1] Things started with homemade tomato basil bread


2] And lots of chopped veggies: red onion, tomato, and cucumbers.


3] Basil pesto: the pesto was amazing. Incredibly excited for more farmers’ market fresh basil.


4] Final product: it didn’t taste exactly like Panera’s version; I actually thought it was much fresher (there’s also a sprinkling of feta cheese in there).


My sister is also here on her last spring break ever. We are going to eat vegetarian food and ice cream (it all balances out, right? right??) and probably yoga. I’ve been doing this yoga podcast almost every morning before work, and it’s pretty nice to start out the day in a de-stressed fashion.


Do you have a famous dish that you’ve tried to recreate on your own? Success or not?


ps. wheatgrass post is still forthcoming. and so is a new little series i’m pretty excited about…

Tuesday, March 6, 2012

new spin on the salad…

It may be slightly cliché, but usually I find myself eating a giant salad around dinner time, not just because it’s easy and fast to prepare, but because it’s a really good chance to sneak in some veggies. You may think that eating vegetables comes naturally to a dietitian, but I definitely have to be intentional about working them into my meals. 


And salads can certainly be more refined than the icky iceberg lettuce and dried out carrot shreds that compose most packaged mixes. I have found this spiralizer super helpful in making my salads a little more creative. The above salad contains:

  • spiralized cucumber
  • spiralized sweet potato (roasted in olive oil and dijon mustard at 400 for 15-20 minutes)
  • candied almonds (slice almonds and heat in a frying pan with a slight sprinkling of sugar)
  • feta cheese
  • spring mix


Tahini is a nutrient packed and makes a great salad topper. I like it mixed with a little balsamic vinegar or BBQ sauce (weird, I know but so good). I also will often top my salads with hummus. I find that eating so many green things at once is both energizing (hate eating heavy meals and then going to bed a couple hours later) and definitely filling.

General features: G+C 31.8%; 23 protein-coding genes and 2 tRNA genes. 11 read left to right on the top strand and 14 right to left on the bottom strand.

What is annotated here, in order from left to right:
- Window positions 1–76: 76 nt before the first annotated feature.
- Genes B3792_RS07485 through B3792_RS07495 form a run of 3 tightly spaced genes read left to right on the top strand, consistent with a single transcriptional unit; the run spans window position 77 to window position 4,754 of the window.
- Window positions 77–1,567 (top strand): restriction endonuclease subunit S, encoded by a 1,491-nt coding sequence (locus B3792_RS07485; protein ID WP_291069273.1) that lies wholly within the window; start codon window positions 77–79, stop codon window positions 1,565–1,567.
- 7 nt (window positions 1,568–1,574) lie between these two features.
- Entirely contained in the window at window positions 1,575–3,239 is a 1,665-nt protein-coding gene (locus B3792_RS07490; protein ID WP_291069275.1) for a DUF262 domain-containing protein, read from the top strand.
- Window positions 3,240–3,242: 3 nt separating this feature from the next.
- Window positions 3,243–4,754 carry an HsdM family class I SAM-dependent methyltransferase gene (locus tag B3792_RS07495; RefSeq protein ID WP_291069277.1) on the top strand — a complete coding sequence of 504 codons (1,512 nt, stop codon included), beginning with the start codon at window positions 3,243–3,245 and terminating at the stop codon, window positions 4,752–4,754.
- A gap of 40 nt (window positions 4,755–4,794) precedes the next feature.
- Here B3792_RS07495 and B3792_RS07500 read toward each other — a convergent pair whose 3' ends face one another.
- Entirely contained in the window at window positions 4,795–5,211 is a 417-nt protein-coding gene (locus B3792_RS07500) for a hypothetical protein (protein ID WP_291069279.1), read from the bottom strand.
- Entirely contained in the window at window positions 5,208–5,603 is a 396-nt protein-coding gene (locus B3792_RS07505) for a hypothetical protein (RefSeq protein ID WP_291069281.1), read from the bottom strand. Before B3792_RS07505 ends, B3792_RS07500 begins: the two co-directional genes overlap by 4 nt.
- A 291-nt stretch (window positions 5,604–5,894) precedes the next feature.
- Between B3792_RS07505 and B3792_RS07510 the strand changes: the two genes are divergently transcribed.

If you find that salads just don’t fill you up, add some extra protein in the form of nuts, seeds, cheese, or an egg.


Also a new soup recipe for you (adapted from here).

Black Bean and Quinoa Soup

  • 1 T olive oil
  • 1 large onion, diced small
  • 1 tsp. minced garlic
  • 1 large or 2 medium sweet potatoes, cut into 1/2 inch pieces
  • 1 cans black beans, rinsed and drained
  • 1 can tomatoes
  • 3-4 cups homemade vegetable or chicken stock
  • 2 teaspoons chili powder
  • salt and pepper to taste

Heat olive oil in heavy soup pot, add diced onion and cook over medium heat for 6-8 minutes, or until onions are just starting to brown.  Add minced garlic, chili powder, and fresh-ground black pepper and saute 1-2 minutes more or until spices are becoming fragrant. Add cubed sweet potatoes, black beans, and stock. Simmer on low-medium heat for 25-30 minutes or until sweet potatoes are cooked.

And wouldn’t you figure…after a crazy weekend of snow traveling and skiing, it was 60 degrees today, and I ran a lovely 4 miles outside in the sunshine in shorts. Crazy winter, but I’m not complaining.


Fave ways to eat vegetables??


p.s. post on wheat grass in the works…